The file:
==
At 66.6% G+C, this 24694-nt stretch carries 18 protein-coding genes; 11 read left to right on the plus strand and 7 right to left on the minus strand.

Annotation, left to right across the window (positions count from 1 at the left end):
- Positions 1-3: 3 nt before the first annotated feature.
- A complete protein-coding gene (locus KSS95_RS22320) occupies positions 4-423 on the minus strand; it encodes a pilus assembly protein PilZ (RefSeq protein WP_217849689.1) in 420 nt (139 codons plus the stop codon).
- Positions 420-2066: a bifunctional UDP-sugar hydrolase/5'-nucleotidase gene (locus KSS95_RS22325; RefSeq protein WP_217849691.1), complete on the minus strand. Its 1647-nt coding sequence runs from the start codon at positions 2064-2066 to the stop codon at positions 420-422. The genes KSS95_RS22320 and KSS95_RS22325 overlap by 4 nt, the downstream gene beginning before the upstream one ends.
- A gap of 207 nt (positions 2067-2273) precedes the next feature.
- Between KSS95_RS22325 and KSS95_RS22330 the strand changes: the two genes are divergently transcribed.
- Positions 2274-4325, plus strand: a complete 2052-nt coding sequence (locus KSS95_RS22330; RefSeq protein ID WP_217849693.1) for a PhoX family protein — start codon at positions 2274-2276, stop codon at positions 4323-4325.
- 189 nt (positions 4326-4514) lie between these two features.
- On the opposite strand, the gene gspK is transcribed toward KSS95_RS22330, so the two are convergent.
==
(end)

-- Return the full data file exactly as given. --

At 66.6% G+C, this 24694-nt stretch carries 18 protein-coding genes; 11 read left to right on the plus strand and 7 right to left on the minus strand.

Annotation, left to right across the window (positions count from 1 at the left end):
- Positions 1-3: 3 nt before the first annotated feature.
- A complete protein-coding gene (locus KSS95_RS22320) occupies positions 4-423 on the minus strand; it encodes a pilus assembly protein PilZ (RefSeq protein WP_217849689.1) in 420 nt (139 codons plus the stop codon).
- Positions 420-2066: a bifunctional UDP-sugar hydrolase/5'-nucleotidase gene (locus KSS95_RS22325; RefSeq protein WP_217849691.1), complete on the minus strand. Its 1647-nt coding sequence runs from the start codon at positions 2064-2066 to the stop codon at positions 420-422. The genes KSS95_RS22320 and KSS95_RS22325 overlap by 4 nt, the downstream gene beginning before the upstream one ends.
- A gap of 207 nt (positions 2067-2273) precedes the next feature.
- Between KSS95_RS22325 and KSS95_RS22330 the strand changes: the two genes are divergently transcribed.
- Positions 2274-4325, plus strand: a complete 2052-nt coding sequence (locus KSS95_RS22330; RefSeq protein ID WP_217849693.1) for a PhoX family protein — start codon at positions 2274-2276, stop codon at positions 4323-4325.
- 189 nt (positions 4326-4514) lie between these two features.
- On the opposite strand, the gene gspK is transcribed toward KSS95_RS22330, so the two are convergent.